Kate joined WOKAS some time ago after having seen some of the society’s exhibitions. She was attracted by the fact that both professional and amateur artists exhibit together. Kate feels that for her the exhibitions provide an ideal platform to try something new. The trigger for that ‘something new’ often comes from one of the courses that she attends – laughingly she calls going on courses her ‘habit’. Kate has been part of a Headcorn-based adult education art group for some time and says that doing this has made her aware of many artists that she would otherwise not have heard of – for example the contemporary landscapes of Paul Evans that she admires. Kate feels strongly that it is good to look at other artists’ work and find inspiration there – she mentions Vicky Oldfield, the printmaker – but you wouldn’t want to just copy. An abundance of sources is what is needed to move forward with your own work.



Kate’s motifs could be anything – people, buildings, flowers. She says pen and watercolour will always be her love, even though she is has been exploring other directions such as Japanese painting and oil painting with Roisin O’Farrell. Her most recent venture is collagraph printing and you sense her excitement at getting a designated printing room ready in the house. Kate says she likes working in the house rather than in a separate studio – so her painting is done upstairs in a little room and the blog is created at the kitchen table. Her enthusiasm for creating art is clearly fuelled by a social element, by having people around her. Kate says that although at one point she thought she would like to be a full-time artist she now realizes that she has got just the right mix: running a B&B in Benenden where the family now live, plus family life, plus painting.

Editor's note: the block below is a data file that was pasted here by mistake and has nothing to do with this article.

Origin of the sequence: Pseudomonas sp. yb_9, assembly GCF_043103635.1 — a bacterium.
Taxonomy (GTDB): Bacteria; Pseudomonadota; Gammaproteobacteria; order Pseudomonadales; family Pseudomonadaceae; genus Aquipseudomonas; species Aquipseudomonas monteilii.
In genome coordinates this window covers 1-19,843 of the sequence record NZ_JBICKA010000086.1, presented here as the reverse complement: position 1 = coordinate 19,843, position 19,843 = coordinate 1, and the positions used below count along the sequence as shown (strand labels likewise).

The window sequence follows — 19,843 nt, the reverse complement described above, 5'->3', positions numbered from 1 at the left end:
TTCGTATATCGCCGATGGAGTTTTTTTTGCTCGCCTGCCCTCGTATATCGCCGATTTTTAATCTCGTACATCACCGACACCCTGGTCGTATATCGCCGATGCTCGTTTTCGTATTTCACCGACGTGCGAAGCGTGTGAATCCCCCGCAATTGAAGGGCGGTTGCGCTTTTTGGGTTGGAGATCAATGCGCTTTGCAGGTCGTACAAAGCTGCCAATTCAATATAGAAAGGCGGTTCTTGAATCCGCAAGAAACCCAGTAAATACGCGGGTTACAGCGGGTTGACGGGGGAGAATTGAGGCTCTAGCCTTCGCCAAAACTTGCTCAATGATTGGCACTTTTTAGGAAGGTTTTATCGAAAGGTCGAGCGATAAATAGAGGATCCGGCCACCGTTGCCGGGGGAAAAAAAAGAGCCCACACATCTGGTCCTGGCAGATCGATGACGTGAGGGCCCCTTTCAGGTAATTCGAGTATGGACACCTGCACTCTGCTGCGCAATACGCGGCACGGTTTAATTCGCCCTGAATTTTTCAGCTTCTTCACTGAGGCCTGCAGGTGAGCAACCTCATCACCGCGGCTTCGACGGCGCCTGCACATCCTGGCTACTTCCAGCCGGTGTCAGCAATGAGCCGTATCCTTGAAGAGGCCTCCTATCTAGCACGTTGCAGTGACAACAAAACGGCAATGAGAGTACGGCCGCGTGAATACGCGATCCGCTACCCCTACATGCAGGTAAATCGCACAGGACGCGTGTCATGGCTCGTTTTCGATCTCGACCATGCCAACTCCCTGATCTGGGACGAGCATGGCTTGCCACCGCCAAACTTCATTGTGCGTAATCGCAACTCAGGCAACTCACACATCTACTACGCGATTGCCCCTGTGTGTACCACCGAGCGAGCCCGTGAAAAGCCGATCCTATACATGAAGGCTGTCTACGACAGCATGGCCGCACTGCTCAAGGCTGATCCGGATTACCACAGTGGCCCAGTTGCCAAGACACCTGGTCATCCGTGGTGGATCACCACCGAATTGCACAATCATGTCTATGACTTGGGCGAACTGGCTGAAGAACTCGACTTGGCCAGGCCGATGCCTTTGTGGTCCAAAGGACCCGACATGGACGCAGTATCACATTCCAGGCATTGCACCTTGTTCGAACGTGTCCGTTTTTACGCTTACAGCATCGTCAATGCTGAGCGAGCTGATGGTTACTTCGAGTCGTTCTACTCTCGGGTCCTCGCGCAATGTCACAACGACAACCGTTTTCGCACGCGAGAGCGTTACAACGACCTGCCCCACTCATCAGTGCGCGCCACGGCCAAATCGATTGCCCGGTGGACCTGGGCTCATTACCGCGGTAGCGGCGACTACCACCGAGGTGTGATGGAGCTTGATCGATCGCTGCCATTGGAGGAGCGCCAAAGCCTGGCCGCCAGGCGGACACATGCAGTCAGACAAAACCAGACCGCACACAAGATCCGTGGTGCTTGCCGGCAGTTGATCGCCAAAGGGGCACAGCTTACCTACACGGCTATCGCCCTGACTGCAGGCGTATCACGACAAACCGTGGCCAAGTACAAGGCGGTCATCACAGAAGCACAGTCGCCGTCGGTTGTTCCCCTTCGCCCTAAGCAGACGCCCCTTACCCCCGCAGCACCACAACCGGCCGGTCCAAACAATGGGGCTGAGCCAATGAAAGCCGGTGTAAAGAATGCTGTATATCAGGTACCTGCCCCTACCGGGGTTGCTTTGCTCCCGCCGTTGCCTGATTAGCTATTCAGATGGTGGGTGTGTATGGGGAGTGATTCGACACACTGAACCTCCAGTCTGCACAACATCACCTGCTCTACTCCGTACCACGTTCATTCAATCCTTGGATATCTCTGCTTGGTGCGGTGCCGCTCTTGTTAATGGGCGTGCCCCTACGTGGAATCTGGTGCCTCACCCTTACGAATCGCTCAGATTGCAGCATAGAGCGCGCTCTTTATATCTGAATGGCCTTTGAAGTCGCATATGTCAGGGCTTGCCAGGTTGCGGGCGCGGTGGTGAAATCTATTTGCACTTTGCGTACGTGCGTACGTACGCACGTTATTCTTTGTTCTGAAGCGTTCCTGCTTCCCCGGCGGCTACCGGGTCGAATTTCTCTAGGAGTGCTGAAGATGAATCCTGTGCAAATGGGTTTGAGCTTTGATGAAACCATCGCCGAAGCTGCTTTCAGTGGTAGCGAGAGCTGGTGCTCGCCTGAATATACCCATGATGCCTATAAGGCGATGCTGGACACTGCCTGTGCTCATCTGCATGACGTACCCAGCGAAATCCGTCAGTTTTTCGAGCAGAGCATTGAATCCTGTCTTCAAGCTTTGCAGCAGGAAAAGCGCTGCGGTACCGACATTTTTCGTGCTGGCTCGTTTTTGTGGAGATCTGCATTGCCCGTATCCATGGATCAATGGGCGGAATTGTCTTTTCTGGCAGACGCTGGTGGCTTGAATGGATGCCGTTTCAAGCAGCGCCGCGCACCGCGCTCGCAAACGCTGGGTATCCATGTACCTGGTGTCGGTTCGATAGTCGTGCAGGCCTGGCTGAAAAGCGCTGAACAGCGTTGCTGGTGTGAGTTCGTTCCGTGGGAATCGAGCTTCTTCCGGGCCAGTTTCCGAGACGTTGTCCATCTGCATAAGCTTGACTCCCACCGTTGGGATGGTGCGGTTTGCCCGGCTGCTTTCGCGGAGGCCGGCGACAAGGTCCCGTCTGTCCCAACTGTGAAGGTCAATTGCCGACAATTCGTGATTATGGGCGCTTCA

“Interesting commissions have come in via Instagram”

On the subject of selling her art, she has recently been quite successful using Instagram. It’s via Instagram that she has also had some interesting commissions. One client wanted his cats painted against the backdrop of a Scottish landscape and another commission – a wedding anniversary painting – had to show the client, her husband, four children, chicken, cats, dog, pig and sheep in a woodland setting. This was an interesting commission in itself but even more so because Kate’s humans have blank faces. Kate decided on an A2 format, spending many hours getting the composition right as she had to work from a number of photos. You could not recoup the time spent creating this painting in the price but Kate says she learnt a lot in the process. She now hopes to sell more of her art through her website which is currently still under construction.